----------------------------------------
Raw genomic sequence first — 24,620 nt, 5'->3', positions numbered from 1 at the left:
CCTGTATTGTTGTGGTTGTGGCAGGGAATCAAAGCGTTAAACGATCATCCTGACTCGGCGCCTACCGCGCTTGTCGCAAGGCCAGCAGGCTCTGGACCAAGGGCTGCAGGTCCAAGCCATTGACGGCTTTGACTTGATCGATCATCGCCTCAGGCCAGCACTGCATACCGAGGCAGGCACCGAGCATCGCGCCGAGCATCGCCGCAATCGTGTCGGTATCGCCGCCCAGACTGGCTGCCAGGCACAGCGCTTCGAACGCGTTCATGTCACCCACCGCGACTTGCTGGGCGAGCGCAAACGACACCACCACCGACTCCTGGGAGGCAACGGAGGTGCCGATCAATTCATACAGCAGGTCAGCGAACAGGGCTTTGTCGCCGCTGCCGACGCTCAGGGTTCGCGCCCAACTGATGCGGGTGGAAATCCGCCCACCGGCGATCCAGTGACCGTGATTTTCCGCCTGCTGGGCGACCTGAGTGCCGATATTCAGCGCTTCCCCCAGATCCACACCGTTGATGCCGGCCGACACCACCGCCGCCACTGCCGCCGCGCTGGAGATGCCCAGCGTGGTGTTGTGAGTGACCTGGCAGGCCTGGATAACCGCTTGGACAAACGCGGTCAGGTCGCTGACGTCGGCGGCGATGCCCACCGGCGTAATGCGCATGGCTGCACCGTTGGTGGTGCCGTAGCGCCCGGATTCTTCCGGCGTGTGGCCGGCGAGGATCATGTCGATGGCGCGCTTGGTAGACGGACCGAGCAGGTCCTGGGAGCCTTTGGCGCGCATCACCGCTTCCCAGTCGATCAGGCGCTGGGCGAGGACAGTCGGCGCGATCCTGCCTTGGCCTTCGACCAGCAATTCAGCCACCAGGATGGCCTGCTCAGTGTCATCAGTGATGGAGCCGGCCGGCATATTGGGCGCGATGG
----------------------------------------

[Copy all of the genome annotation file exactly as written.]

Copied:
Raw genomic sequence first — 24,620 nt, 5'->3', positions numbered from 1 at the left:
CCTGTATTGTTGTGGTTGTGGCAGGGAATCAAAGCGTTAAACGATCATCCTGACTCGGCGCCTACCGCGCTTGTCGCAAGGCCAGCAGGCTCTGGACCAAGGGCTGCAGGTCCAAGCCATTGACGGCTTTGACTTGATCGATCATCGCCTCAGGCCAGCACTGCATACCGAGGCAGGCACCGAGCATCGCGCCGAGCATCGCCGCAATCGTGTCGGTATCGCCGCCCAGACTGGCTGCCAGGCACAGCGCTTCGAACGCGTTCATGTCACCCACCGCGACTTGCTGGGCGAGCGCAAACGACACCACCACCGACTCCTGGGAGGCAACGGAGGTGCCGATCAATTCATACAGCAGGTCAGCGAACAGGGCTTTGTCGCCGCTGCCGACGCTCAGGGTTCGCGCCCAACTGATGCGGGTGGAAATCCGCCCACCGGCGATCCAGTGACCGTGATTTTCCGCCTGCTGGGCGACCTGAGTGCCGATATTCAGCGCTTCCCCCAGATCCACACCGTTGATGCCGGCCGACACCACCGCCGCCACTGCCGCCGCGCTGGAGATGCCCAGCGTGGTGTTGTGAGTGACCTGGCAGGCCTGGATAACCGCTTGGACAAACGCGGTCAGGTCGCTGACGTCGGCGGCGATGCCCACCGGCGTAATGCGCATGGCTGCACCGTTGGTGGTGCCGTAGCGCCCGGATTCTTCCGGCGTGTGGCCGGCGAGGATCATGTCGATGGCGCGCTTGGTAGACGGACCGAGCAGGTCCTGGGAGCCTTTGGCGCGCATCACCGCTTCCCAGTCGATCAGGCGCTGGGCGAGGACAGTCGGCGCGATCCTGCCTTGGCCTTCGACCAGCAATTCAGCCACCAGGATGGCCTGCTCAGTGTCATCAGTGATGGAGCCGGCCGGCATATTGGGCGCGATGG